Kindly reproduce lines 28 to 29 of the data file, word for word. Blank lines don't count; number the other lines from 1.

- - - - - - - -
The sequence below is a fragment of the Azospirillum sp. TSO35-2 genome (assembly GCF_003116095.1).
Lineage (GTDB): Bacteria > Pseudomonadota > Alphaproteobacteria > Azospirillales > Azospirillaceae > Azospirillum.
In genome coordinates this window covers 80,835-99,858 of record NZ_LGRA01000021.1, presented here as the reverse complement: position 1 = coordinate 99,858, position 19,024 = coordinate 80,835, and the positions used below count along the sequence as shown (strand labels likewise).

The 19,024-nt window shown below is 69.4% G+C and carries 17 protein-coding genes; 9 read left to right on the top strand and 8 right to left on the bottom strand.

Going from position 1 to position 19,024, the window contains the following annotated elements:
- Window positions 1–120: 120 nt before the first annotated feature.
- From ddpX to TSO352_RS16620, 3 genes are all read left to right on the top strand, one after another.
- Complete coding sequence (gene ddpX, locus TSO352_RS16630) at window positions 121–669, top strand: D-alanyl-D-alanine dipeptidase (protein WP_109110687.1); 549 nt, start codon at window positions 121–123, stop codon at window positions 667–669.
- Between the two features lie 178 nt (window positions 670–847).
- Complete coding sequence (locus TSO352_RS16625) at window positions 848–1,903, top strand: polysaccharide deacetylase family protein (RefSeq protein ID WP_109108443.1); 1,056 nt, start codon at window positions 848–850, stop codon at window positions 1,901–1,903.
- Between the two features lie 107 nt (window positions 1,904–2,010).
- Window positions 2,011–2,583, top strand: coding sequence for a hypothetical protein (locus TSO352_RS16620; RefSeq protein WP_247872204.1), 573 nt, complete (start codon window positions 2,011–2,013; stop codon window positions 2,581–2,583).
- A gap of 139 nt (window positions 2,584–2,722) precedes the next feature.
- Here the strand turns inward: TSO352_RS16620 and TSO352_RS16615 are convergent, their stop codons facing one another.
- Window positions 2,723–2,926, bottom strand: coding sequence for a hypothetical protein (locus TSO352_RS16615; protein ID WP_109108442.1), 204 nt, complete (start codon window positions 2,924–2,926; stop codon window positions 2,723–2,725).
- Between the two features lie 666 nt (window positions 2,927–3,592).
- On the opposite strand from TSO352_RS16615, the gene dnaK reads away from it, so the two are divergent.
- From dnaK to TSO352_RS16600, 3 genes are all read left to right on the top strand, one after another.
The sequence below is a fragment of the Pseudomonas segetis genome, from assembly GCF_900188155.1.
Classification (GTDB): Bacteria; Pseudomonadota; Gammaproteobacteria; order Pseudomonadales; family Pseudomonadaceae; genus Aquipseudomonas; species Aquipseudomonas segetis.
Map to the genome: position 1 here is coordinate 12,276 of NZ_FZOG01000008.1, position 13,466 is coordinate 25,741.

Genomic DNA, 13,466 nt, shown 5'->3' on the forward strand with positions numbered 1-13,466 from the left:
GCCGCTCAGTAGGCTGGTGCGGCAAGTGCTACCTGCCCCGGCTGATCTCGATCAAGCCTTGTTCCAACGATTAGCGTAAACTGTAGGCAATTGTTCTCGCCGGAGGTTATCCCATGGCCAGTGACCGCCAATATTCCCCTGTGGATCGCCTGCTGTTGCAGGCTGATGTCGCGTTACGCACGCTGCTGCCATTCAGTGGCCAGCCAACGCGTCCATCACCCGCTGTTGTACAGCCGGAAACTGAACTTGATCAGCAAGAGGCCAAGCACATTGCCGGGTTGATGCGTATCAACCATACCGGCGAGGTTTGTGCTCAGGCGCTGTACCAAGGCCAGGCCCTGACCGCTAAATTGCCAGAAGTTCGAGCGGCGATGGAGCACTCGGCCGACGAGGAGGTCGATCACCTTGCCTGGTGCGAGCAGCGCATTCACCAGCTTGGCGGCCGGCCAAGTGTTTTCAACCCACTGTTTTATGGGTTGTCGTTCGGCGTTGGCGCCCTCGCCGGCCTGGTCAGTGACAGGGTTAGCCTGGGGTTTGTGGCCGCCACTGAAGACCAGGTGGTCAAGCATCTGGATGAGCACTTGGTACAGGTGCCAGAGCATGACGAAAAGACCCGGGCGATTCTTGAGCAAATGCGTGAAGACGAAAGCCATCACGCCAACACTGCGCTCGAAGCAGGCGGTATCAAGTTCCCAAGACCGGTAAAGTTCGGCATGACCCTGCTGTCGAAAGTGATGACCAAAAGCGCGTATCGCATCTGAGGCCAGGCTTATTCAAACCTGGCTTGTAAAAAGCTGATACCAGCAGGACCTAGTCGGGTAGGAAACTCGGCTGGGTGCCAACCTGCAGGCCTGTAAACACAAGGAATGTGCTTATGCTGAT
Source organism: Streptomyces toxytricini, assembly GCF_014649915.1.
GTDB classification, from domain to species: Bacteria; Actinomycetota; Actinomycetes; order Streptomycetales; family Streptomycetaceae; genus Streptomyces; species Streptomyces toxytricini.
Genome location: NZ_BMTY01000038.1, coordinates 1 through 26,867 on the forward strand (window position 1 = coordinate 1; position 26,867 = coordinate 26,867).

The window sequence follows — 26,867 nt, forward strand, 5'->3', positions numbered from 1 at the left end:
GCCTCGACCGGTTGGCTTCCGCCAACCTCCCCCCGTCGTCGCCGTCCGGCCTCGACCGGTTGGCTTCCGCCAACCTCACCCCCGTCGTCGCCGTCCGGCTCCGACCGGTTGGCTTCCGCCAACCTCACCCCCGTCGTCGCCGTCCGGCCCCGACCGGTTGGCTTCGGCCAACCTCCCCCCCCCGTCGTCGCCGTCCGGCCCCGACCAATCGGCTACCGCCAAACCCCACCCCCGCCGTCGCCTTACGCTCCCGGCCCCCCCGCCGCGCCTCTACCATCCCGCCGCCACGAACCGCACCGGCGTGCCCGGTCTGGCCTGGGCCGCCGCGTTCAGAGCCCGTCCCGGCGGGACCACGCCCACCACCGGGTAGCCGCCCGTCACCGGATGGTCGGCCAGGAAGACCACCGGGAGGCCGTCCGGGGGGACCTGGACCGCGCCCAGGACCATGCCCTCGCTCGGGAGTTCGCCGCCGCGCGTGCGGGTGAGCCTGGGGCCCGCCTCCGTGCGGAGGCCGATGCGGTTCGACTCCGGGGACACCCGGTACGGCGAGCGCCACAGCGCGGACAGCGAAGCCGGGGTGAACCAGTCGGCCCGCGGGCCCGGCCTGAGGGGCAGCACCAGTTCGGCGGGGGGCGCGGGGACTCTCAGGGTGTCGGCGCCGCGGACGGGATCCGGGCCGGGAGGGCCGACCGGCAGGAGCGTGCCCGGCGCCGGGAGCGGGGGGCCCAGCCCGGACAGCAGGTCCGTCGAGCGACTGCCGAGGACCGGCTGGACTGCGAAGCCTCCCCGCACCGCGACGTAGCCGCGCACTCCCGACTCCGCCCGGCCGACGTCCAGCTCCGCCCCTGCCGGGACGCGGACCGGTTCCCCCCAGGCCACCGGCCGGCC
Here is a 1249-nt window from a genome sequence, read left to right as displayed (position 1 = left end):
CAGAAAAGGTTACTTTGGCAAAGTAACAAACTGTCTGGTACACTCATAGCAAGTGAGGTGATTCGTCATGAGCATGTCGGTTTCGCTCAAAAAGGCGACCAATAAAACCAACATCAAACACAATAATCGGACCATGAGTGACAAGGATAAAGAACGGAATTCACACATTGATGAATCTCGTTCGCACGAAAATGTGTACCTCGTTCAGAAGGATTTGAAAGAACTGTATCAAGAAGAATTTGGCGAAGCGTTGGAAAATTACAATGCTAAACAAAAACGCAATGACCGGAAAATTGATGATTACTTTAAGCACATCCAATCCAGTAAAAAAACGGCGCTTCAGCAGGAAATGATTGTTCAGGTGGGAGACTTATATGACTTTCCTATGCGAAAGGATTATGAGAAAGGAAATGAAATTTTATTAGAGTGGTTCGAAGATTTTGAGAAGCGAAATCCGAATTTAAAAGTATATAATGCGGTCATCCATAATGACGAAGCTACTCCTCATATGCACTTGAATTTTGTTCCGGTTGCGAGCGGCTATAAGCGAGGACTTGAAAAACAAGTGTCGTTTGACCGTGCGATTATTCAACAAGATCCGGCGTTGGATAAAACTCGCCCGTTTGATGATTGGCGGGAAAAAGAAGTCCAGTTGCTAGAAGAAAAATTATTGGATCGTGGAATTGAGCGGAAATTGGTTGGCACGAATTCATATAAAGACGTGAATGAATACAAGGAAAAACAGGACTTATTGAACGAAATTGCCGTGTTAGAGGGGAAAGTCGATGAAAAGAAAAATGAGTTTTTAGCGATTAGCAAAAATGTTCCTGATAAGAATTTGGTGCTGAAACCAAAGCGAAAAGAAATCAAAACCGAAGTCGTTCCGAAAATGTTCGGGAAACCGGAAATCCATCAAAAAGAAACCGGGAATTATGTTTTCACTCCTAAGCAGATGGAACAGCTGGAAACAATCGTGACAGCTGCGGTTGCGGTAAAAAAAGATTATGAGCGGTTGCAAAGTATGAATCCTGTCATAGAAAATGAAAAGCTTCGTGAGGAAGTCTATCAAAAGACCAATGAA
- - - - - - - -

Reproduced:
GCCTCGACCGGTTGGCTTCCGCCAACCTCCCCCCGTCGTCGCCGTCCGGCCTCGACCGGTTGGCTTCCGCCAACCTCACCCCCGTCGTCGCCGTCCGGCTCCGACCGGTTGGCTTCCGCCAACCTCACCCCCGTCGTCGCCGTCCGGCCCCGACCGGTTGGCTTCGGCCAACCTCCCCCCCCCGTCGTCGCCGTCCGGCCCCGACCAATCGGCTACCGCCAAACCCCACCCCCGCCGTCGCCTTACGCTCCCGGCCCCCCCGCCGCGCCTCTACCATCCCGCCGCCACGAACCGCACCGGCGTGCCCGGTCTGGCCTGGGCCGCCGCGTTCAGAGCCCGTCCCGGCGGGACCACGCCCACCACCGGGTAGCCGCCCGTCACCGGATGGTCGGCCAGGAAGACCACCGGGAGGCCGTCCGGGGGGACCTGGACCGCGCCCAGGACCATGCCCTCGCTCGGGAGTTCGCCGCCGCGCGTGCGGGTGAGCCTGGGGCCCGCCTCCGTGCGGAGGCCGATGCGGTTCGACTCCGGGGACACCCGGTACGGCGAGCGCCACAGCGCGGACAGCGAAGCCGGGGTGAACCAGTCGGCCCGCGGGCCCGGCCTGAGGGGCAGCACCAGTTCGGCGGGGGGCGCGGGGACTCTCAGGGTGTCGGCGCCGCGGACGGGATCCGGGCCGGGAGGGCCGACCGGCAGGAGCGTGCCCGGCGCCGGGAGCGGGGGGCCCAGCCCGGACAGCAGGTCCGTCGAGCGACTGCCGAGGACCGGCTGGACTGCGAAGCCTCCCCGCACCGCGACGTAGCCGCGCACTCCCGACTCCGCCCGGCCGACGTCCAGCTCCGCCCCTGCCGGGACGCGGACCGGTTCCCCCCAGGCCACCGGCCGGCC
Here is a 1249-nt window from a genome sequence, read left to right as displayed (position 1 = left end):